Some people love it, others hate it, and between these two extremes sits the Landmarks Preservation Commission. Formed in 1965 following the brouhaha over the destruction of Pennsylvania Station, the commission was set up to seek out and protect "landmark" quality buildings from destruction or defacement. But exactly what is a landmark? And what should a board know about successfully dealing with the commission?
As for the definition of a landmark, the law is general: structures or places that have a "special character or special or historical or aesthetic interest or value as part of the development, heritage, or cultural characteristics of the city, state or nation." These can include buildings and their sites, historic districts (ranging from a few houses to 2,000 properties), scenic landmarks (Central Park and the 125th Street Broadway IRT elevated subway station), and interiors (Radio City Music Hall). The only objective criterion is age: 30 years is the minimum. All else is opinion, arrived at through research, consultation, public hearings, and debate among the 11 commissioners and their staff members. The commission must include at least three architects, one historian, one city planner or landscape architect, and one realtor, and there must be at least one resident from each borough in the group.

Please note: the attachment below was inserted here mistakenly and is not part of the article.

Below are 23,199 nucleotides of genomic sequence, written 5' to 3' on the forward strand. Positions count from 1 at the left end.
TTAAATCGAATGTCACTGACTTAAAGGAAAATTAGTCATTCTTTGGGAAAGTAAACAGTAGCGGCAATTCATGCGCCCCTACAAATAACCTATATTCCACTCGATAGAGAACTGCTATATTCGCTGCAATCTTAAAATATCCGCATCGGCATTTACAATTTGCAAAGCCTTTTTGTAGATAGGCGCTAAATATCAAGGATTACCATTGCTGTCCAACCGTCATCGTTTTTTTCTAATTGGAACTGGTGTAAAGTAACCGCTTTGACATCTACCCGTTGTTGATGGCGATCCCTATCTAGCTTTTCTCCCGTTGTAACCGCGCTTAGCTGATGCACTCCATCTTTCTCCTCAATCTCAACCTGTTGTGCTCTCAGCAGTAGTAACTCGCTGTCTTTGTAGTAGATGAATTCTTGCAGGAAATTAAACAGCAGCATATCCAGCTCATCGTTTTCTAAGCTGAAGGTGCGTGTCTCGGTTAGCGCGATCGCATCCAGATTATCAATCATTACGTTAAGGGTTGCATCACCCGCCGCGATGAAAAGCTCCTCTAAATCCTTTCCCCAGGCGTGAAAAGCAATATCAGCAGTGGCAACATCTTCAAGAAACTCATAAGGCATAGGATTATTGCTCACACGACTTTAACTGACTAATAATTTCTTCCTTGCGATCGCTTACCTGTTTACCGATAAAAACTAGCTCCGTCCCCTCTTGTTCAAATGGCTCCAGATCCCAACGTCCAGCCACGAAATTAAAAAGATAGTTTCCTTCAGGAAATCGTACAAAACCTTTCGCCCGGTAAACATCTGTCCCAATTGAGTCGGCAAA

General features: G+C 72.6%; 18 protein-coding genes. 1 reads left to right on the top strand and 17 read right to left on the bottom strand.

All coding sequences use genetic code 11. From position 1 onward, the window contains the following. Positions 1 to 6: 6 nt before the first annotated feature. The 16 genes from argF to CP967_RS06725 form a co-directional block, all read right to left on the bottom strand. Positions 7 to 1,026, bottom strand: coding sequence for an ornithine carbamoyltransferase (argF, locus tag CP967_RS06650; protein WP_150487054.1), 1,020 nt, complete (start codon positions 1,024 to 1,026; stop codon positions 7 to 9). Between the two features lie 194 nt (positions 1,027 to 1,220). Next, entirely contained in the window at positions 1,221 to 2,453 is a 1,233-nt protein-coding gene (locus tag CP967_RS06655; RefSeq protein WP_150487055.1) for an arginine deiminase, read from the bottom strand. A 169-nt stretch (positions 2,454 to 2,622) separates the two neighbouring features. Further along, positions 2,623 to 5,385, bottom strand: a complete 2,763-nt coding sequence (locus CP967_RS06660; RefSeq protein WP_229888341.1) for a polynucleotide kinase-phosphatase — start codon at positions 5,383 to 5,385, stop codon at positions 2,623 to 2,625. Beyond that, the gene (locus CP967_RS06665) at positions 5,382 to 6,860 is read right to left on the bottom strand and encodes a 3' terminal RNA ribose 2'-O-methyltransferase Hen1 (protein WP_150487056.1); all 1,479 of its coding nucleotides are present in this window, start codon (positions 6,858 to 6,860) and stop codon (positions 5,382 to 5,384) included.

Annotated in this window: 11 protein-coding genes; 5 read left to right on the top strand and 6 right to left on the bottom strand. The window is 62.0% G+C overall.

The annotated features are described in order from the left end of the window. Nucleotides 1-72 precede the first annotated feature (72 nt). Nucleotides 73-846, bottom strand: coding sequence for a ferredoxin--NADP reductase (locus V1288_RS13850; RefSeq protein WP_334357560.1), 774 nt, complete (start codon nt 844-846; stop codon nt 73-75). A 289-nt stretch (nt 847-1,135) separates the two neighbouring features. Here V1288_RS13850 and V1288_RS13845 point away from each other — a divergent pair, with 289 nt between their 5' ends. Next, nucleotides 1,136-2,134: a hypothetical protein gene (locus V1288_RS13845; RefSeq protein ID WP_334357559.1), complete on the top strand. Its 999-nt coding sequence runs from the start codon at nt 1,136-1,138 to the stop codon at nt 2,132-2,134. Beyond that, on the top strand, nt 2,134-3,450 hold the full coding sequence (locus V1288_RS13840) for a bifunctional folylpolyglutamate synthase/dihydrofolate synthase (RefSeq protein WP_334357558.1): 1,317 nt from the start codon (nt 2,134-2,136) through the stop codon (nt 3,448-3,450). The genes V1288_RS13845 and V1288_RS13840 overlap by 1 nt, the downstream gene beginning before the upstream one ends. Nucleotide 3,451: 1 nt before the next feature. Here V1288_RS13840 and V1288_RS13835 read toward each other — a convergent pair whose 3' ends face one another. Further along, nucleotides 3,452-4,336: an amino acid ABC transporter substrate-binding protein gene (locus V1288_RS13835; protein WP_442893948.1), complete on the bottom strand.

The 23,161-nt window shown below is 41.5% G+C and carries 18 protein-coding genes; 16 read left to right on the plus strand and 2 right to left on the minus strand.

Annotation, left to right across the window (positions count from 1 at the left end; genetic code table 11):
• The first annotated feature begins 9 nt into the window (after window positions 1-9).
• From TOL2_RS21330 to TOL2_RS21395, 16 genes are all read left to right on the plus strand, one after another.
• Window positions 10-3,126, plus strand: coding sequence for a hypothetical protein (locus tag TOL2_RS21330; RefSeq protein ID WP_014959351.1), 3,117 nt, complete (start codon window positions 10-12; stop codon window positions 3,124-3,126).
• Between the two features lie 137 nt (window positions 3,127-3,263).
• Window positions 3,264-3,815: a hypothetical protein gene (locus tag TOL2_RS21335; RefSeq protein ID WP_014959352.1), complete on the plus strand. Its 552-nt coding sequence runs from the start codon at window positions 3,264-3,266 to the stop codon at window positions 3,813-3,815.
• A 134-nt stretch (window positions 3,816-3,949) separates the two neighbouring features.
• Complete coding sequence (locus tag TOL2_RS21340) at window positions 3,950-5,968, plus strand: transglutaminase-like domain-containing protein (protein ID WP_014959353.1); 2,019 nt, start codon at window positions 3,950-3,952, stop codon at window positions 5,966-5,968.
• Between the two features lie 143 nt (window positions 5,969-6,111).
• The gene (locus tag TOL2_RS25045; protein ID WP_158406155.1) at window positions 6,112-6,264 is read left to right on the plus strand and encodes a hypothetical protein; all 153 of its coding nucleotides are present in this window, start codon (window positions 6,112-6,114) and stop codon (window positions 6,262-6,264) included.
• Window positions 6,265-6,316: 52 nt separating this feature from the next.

Most co-ops or condos get involved with the commission, or Landmarks as it is commonly called, because they fall into various historic districts (among them: Greenwich Village in Manhattan, Jackson Heights in Queens, and Fort Greene in Brooklyn). Others face the preservationists when their buildings are individually designated.
The process is fairly straightforward. First, find out if your building is landmarked or in a historic district (call the LPC's public information officer at 212-669-7817), or consult the Guide to New York City Landmarks. If you fall under one of those two categories, your building is subject to review procedures. If you want to perform minor work or make alterations to the exterior of the building, you must obtain LPC approval before beginning work (the exceptions: replacing broken window glass, removing small amounts of graffiti, or an emergency repair - but in that case, the repair must later be brought up to LPC standards). Approval for interior work is required when the work needs a Department of Buildings permit; when work on the interior affects the exterior; or when the interior has been designated a landmark.